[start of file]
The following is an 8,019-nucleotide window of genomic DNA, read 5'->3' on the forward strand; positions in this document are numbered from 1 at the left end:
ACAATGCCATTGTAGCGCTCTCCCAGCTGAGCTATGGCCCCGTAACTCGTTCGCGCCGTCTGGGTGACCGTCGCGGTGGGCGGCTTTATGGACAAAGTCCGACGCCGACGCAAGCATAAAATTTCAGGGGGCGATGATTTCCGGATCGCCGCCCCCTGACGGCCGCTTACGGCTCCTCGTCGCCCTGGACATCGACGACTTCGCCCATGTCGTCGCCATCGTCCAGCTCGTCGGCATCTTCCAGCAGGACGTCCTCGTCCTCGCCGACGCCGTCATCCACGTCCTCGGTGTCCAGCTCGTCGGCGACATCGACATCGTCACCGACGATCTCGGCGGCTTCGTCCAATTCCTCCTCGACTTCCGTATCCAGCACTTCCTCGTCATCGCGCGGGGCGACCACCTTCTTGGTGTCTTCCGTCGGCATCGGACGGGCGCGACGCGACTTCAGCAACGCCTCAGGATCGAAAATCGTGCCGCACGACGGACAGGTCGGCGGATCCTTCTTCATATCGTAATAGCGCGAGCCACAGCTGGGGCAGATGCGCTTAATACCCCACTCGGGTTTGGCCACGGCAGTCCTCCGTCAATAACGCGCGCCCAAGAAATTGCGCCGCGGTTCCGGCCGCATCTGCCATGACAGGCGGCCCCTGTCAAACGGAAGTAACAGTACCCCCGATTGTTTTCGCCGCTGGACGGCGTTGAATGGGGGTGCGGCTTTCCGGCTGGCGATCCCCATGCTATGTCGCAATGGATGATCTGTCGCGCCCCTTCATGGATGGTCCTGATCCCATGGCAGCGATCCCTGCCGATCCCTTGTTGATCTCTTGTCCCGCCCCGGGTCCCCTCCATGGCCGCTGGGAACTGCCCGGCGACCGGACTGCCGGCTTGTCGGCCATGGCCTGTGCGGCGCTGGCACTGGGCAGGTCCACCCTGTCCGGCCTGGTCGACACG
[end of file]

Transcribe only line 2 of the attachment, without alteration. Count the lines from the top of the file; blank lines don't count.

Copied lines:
ACAATGCCATTGTAGCGCTCTCCCAGCTGAGCTATGGCCCCGTAACTCGTTCGCGCCGTCTGGGTGACCGTCGCGGTGGGCGGCTTTATGGACAAAGTCCGACGCCGACGCAAGCATAAAATTTCAGGGGGCGATGATTTCCGGATCGCCGCCCCCTGACGGCCGCTTACGGCTCCTCGTCGCCCTGGACATCGACGACTTCGCCCATGTCGTCGCCATCGTCCAGCTCGTCGGCATCTTCCAGCAGGACGTCCTCGTCCTCGCCGACGCCGTCATCCACGTCCTCGGTGTCCAGCTCGTCGGCGACATCGACATCGTCACCGACGATCTCGGCGGCTTCGTCCAATTCCTCCTCGACTTCCGTATCCAGCACTTCCTCGTCATCGCGCGGGGCGACCACCTTCTTGGTGTCTTCCGTCGGCATCGGACGGGCGCGACGCGACTTCAGCAACGCCTCAGGATCGAAAATCGTGCCGCACGACGGACAGGTCGGCGGATCCTTCTTCATATCGTAATAGCGCGAGCCACAGCTGGGGCAGATGCGCTTAATACCCCACTCGGGTTTGGCCACGGCAGTCCTCCGTCAATAACGCGCGCCCAAGAAATTGCGCCGCGGTTCCGGCCGCATCTGCCATGACAGGCGGCCCCTGTCAAACGGAAGTAACAGTACCCCCGATTGTTTTCGCCGCTGGACGGCGTTGAATGGGGGTGCGGCTTTCCGGCTGGCGATCCCCATGCTATGTCGCAATGGATGATCTGTCGCGCCCCTTCATGGATGGTCCTGATCCCATGGCAGCGATCCCTGCCGATCCCTTGTTGATCTCTTGTCCCGCCCCGGGTCCCCTCCATGGCCGCTGGGAACTGCCCGGCGACCGGACTGCCGGCTTGTCGGCCATGGCCTGTGCGGCGCTGGCACTGGGCAGGTCCACCCTGTCCGGCCTGGTCGACACG